As winter fell at the end of 1609, the settlers in Jamestown, Virginia, found themselves in dire straits. A powerful hurricane had all but destroyed a fleet of ships carrying provisions from England, leaving the colonial fort with a depleted food supply. Outside the walls, the Powhatan Indians had declared war and were laying siege to the fort, trapping the 300 settlers inside. Out of food and unable to forage, the desperate settlers ate horses, dogs, rats, and snakes. As winter dragged on, they turned to an even more unorthodox source of food: Today, scientists revealed the first physical evidence that the starving colonists at Jamestown ate their dead.
For centuries, it has been rumored that the Jamestown settlers practiced survival cannibalism during the winter of 1609 to 1610—a period known as the "starving time"—but there had never been any conclusive proof of the practice. Although the consumption of human remains by starving colonists is alluded to in eyewitness reports and later records, there was no physical evidence supporting the claims in those texts. Then, archaeologist William Kelso discovered human teeth scattered among the butchered bones of horses and dogs. Eventually, his excavations turned up a partial human skull and fragments of a tibia among the food waste in the starving time layer. The bones were covered in cut marks and the skull had been cracked open, but Kelso couldn't rule out the possibility that the remains had been accidentally damaged by later colonists digging graves. So he sent the bones to the Smithsonian Institution National Museum of Natural History (NMNH) in Washington, D.C., for forensic analysis.
The bones belonged to a 14-year-old English girl who scientists are calling Jane, according to NMNH physical anthropologist Douglas Owsley, who gave a press conference on the finds today. Her skull reveals numerous cuts on the face, chops to the forehead and back of the skull, and penetrating knife wounds with the "clear intent" to remove the brain. "At some point, the head was removed," from the body, Owsley says. Because the cuts are very close together, he is convinced that Jane wasn't moving around or fighting back when the damage was inflicted—good evidence that she was already dead.
Eventually, the flesh was cut away from Jane's cheeks and facial muscles, her tongue was removed, and her brain was extracted through the hole in her skull. English diets in the 17th century often included the cheek, tongue, and brain of animals, so it's not surprising to Owsley that the same parts of Jane's head would have been removed for consumption.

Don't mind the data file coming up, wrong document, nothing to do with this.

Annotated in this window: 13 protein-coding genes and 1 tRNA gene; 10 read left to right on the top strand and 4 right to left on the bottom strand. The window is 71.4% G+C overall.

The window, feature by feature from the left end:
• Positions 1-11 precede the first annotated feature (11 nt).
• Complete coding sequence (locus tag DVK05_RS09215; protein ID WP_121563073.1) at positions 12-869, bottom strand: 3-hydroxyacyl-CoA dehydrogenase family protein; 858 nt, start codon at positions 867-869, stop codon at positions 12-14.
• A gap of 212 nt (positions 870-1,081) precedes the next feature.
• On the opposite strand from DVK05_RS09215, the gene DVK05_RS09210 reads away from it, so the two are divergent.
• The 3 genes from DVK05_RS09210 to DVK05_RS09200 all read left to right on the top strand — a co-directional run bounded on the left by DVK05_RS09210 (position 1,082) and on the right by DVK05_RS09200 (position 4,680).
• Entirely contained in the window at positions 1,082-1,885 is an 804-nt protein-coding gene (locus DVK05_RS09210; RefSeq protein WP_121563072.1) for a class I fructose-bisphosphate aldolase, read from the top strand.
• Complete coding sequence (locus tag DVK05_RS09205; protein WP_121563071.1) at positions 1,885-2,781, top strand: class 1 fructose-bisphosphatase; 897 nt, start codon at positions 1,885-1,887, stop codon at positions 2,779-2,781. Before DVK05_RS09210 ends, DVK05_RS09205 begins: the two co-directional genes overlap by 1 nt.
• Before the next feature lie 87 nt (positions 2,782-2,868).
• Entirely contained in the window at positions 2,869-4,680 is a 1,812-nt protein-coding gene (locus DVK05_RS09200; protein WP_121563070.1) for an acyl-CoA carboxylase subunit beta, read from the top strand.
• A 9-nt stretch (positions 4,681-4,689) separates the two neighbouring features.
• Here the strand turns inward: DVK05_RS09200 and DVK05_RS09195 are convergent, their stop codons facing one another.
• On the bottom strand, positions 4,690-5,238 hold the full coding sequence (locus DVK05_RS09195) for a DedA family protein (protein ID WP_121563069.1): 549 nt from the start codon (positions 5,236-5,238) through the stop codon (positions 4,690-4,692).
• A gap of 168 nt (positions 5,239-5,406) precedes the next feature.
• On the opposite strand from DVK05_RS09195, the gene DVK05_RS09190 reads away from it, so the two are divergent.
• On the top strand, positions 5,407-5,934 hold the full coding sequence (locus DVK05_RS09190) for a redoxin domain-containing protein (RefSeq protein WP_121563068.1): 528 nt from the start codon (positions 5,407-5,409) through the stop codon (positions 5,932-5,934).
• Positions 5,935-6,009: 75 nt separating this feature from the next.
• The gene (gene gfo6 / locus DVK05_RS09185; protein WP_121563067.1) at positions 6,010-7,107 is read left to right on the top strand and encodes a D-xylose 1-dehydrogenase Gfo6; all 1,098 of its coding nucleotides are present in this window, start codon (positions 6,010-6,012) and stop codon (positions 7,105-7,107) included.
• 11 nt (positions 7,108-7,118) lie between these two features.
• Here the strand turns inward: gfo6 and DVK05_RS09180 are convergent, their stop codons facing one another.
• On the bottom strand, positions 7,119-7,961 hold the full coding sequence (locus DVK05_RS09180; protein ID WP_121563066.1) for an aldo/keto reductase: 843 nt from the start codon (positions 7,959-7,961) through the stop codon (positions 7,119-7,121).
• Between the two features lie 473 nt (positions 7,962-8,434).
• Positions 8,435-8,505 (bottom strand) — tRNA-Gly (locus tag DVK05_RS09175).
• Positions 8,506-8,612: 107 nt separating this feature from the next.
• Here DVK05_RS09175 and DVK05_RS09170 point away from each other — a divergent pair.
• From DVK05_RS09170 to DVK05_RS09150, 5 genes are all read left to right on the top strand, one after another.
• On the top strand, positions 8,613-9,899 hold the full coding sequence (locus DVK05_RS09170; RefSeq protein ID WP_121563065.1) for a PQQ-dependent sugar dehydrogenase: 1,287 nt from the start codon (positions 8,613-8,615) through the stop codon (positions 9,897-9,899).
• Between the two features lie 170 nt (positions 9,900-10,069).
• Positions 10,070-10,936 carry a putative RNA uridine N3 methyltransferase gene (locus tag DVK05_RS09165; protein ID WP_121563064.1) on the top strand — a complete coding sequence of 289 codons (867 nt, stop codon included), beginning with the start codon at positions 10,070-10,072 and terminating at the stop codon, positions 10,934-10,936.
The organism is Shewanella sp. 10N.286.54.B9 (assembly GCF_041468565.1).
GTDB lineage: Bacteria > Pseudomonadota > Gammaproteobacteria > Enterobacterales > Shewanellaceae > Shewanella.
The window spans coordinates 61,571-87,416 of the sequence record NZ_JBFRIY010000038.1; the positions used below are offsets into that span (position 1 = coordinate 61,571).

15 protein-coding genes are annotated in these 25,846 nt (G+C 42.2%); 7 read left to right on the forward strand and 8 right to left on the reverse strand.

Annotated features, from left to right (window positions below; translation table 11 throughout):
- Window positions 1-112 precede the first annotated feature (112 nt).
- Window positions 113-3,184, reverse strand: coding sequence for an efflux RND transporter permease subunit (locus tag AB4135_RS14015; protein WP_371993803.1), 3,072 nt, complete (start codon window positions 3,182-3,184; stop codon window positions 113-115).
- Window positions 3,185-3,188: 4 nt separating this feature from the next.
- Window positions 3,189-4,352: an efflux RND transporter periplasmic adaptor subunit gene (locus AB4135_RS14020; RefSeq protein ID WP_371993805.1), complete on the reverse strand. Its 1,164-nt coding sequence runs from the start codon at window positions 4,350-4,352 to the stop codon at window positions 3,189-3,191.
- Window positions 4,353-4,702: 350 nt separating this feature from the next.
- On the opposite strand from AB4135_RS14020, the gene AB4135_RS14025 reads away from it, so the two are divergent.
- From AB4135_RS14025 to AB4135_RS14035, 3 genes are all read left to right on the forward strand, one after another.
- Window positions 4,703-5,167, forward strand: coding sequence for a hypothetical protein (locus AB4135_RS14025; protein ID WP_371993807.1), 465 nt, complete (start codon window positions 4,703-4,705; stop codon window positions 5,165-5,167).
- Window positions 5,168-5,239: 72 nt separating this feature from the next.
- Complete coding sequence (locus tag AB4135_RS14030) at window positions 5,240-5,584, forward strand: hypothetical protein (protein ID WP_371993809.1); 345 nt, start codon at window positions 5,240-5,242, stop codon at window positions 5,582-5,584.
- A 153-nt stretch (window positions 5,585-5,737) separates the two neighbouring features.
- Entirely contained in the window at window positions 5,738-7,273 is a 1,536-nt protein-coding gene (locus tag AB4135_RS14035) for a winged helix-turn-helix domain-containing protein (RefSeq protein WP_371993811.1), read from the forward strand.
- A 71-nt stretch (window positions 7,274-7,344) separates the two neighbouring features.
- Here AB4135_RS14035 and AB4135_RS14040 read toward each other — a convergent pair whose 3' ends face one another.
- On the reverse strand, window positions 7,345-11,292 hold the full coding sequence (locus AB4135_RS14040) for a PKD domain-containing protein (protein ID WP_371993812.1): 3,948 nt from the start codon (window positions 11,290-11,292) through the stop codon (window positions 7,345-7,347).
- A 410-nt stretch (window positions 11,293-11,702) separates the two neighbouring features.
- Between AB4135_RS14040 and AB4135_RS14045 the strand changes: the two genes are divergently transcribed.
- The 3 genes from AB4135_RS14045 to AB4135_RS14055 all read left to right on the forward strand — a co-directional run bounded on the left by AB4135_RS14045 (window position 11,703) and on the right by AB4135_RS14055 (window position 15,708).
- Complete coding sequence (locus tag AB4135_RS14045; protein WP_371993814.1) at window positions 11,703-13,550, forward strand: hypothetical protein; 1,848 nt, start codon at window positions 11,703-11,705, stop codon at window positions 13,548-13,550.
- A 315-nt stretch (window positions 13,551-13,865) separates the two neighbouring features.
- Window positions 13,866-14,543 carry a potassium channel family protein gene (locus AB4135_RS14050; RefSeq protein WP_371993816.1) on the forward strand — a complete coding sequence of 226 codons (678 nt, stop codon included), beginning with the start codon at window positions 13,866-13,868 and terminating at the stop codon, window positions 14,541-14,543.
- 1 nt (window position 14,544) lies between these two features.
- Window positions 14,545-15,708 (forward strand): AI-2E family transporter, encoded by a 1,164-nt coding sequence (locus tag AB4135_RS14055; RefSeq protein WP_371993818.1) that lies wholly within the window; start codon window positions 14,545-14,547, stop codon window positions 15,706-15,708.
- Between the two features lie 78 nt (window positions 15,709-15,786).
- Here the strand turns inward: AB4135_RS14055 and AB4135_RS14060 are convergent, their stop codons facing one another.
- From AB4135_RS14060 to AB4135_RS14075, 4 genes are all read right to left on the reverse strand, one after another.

Jane's tibia was skillfully butchered with the same techniques commonly used on animals, but the hesitant and haphazard wounds on her skull indicate a "complete lack of experience" on the part of the person making the cuts, Owsley says. In fact, the cuts on the tibia and skull are so different that it's possible two different people were involved in butchering Jane's body.
Although the scientists have not been able to positively identify Jane, they do know what she looked like. With the help of Stephen L. Rouse, formerly of Walter Reed Army Medical Center, they were able to reconstruct her skull and physical features. "This girl who died 400-plus years ago … will never be forgotten," Rouse says.
"This discovery is just phenomenal," says Julia King, an archaeologist at St. Mary's College of Maryland who has studied other 17th century settlements in the region. She's particularly intrigued by how the find flips the script on how Native Americans were portrayed at the time. Racist rumors that they practiced cannibalism helped Europeans classify them as "savages," she says, although there is no proof that they did. But now we have "evidence that shows that 'civilized' people"—Europeans—were the ones "forced into that position."
Although the cuts on Jane's bones and their location among other food waste point to survival cannibalism, King would like to see if the team at Jamestown can find conclusive signs, like burn marks on bones, that other remains were prepared for human consumption. "There is so much that we still have to learn about this early period" of English settlements in North America, she says, but the Jamestown team is doing "top of the line work."